Dawn Reveals More of Vesta’s Secrets

by Nancy Atkinson on April 25, 2012

These composite images from the framing camera aboard NASA's Dawn spacecraft show three views of a terrain with ridges and grooves near Aquilia crater in the southern hemisphere of the giant asteroid Vesta. Image credit: NASA/JPL-Caltech/UCLA/MPS/DLR/IDA

Vesta is finally giving up its secrets, thanks to the Dawn spacecraft! The latest images sent back from Dawn are revealing new details about the giant asteroid, including its varied surface composition, sharp temperature changes and clues to its internal structure. Scientists say all the information garnered by Dawn will help us to better understand the early solar system and processes that dominated its formation.

“Dawn now enables us to study the variety of rock mixtures making up Vesta’s surface in great detail,” said Harald Hiesinger, a Dawn participating scientist at Münster University in Germany. “The images suggest an amazing variety of processes that paint Vesta’s surface.”

Images from Dawn’s framing camera and visible and infrared mapping spectrometer, taken 420 miles (680 kilometers) and 130 miles (210 kilometers) above the surface of the asteroid, show a variety of surface mineral and rock patterns. Coded false-color images help scientists better understand Vesta’s composition and enable them to identify material that was once molten below the asteroid’s surface.

Researchers also see breccias, which are rocks fused during impacts from space debris. Many of the materials seen by Dawn are composed of iron- and magnesium-rich minerals, which often are found in Earth’s volcanic rocks. Images also reveal smooth pond-like deposits, which might have formed as fine dust created during impacts settled into low regions.

These images of Tarpeia crater, near the south pole of the giant asteroid Vesta, were obtained by the visible and infrared mapping spectrometer on NASA’s Dawn spacecraft. Image credit: NASA/JPL-Caltech/UCLA/INAF

At the Tarpeia crater near the south pole of the asteroid, Dawn imagery revealed bands of minerals that appear as brilliant layers on the crater’s steep slopes. The exposed layering allows scientists to see farther back into the geological history of the giant asteroid.

The layers closer to the asteroid’s surface bear evidence of contamination from space rocks bombarding Vesta. Layers below preserve more of their original characteristics. Frequent landslides on the slopes of the craters also have revealed other hidden mineral patterns.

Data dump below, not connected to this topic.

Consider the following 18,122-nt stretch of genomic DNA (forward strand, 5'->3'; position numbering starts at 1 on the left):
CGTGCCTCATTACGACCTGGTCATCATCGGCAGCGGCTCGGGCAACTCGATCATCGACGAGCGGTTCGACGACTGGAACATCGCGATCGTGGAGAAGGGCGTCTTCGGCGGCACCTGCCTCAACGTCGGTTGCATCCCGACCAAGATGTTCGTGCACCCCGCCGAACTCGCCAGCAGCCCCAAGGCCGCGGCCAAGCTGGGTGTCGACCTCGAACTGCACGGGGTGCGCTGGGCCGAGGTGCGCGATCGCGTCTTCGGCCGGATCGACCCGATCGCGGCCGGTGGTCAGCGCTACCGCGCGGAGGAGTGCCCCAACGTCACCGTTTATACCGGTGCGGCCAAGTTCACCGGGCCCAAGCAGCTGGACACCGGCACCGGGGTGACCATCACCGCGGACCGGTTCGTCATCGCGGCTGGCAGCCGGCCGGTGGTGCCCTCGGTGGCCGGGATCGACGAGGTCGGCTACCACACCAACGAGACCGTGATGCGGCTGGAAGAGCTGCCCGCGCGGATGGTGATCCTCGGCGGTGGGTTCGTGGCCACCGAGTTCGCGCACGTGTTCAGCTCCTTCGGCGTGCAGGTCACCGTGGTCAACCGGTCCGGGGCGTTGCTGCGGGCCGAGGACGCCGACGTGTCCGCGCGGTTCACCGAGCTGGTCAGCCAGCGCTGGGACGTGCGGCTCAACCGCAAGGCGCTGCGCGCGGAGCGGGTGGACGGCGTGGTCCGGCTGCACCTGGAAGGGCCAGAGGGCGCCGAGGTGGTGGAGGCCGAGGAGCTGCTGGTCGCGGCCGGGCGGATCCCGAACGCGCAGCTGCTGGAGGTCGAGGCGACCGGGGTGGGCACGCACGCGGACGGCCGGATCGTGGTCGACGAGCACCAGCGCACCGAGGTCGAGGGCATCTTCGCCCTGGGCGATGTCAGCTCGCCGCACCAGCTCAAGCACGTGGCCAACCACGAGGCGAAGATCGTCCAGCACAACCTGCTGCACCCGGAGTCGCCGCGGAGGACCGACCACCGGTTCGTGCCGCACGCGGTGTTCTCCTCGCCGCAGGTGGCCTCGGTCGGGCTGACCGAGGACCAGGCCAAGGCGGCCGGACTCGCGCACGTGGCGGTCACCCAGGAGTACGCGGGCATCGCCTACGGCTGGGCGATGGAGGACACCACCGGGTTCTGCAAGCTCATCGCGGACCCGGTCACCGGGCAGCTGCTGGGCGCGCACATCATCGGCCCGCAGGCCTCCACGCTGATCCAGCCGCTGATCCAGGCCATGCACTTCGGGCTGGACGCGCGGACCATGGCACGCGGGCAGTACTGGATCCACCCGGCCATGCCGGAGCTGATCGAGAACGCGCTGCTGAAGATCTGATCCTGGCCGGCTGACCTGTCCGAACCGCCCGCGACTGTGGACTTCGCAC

This colorized image from NASA’s Dawn mission shows temperature variations at Tarpeia crater, near the south pole of the giant asteroid Vesta. Image credit: NASA/JPL-Caltech/UCLA/INAF

“These results from Dawn suggest Vesta’s ‘skin’ is constantly renewing,” said Maria Cristina De Sanctis, lead of the visible and infrared mapping spectrometer team based at Italy’s National Institute for Astrophysics in Rome.

This set of images from NASA's Dawn mission shows topography of the southern hemisphere of the giant asteroid Vesta and a map of Vesta’s gravity variations that have been adjusted to account for Vesta’s shape. Image credit: NASA/JPL-Caltech/UCLA/MPS/DLR/IDA

Dawn has given scientists a near 3-D view into Vesta’s internal structure. By making ultra-sensitive measurements of the asteroid’s gravitational tug on the spacecraft, Dawn can detect unusual densities within its outer layers. Data now show an anomalous area near Vesta’s south pole, suggesting denser material from a lower layer of Vesta has been exposed by the impact that created a feature called the Rheasilvia basin. The lighter, younger layers coating other parts of Vesta’s surface have been blasted away in the basin.

Dawn obtained the highest-resolution surface temperature maps of any asteroid visited by a spacecraft. Data reveal temperatures can vary from as warm as minus 10 degrees Fahrenheit (minus 23 degrees Celsius) in the sunniest spots to as cold as minus 150 degrees Fahrenheit (minus 100 degrees Celsius) in the shadows. This is the lowest temperature measurable by Dawn’s visible and infrared mapping spectrometer. These findings show the surface responds quickly to illumination with no mitigating effect of an atmosphere.

“After more than nine months at Vesta, Dawn’s suite of instruments has enabled us to peel back the layers of mystery that have surrounded this giant asteroid since humankind first saw it as just a bright spot in the night sky,” said Carol Raymond, Dawn deputy principal investigator at NASA’s Jet Propulsion Laboratory in Pasadena, Calif. “We are closing in on the giant asteroid’s secrets.”

The latest findings were presented today at the European Geosciences Union meeting in Vienna, Austria.

Source: NASA

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Nancy Atkinson is Universe Today's Senior Editor. She also works with Astronomy Cast, and is a NASA/JPL Solar System Ambassador.

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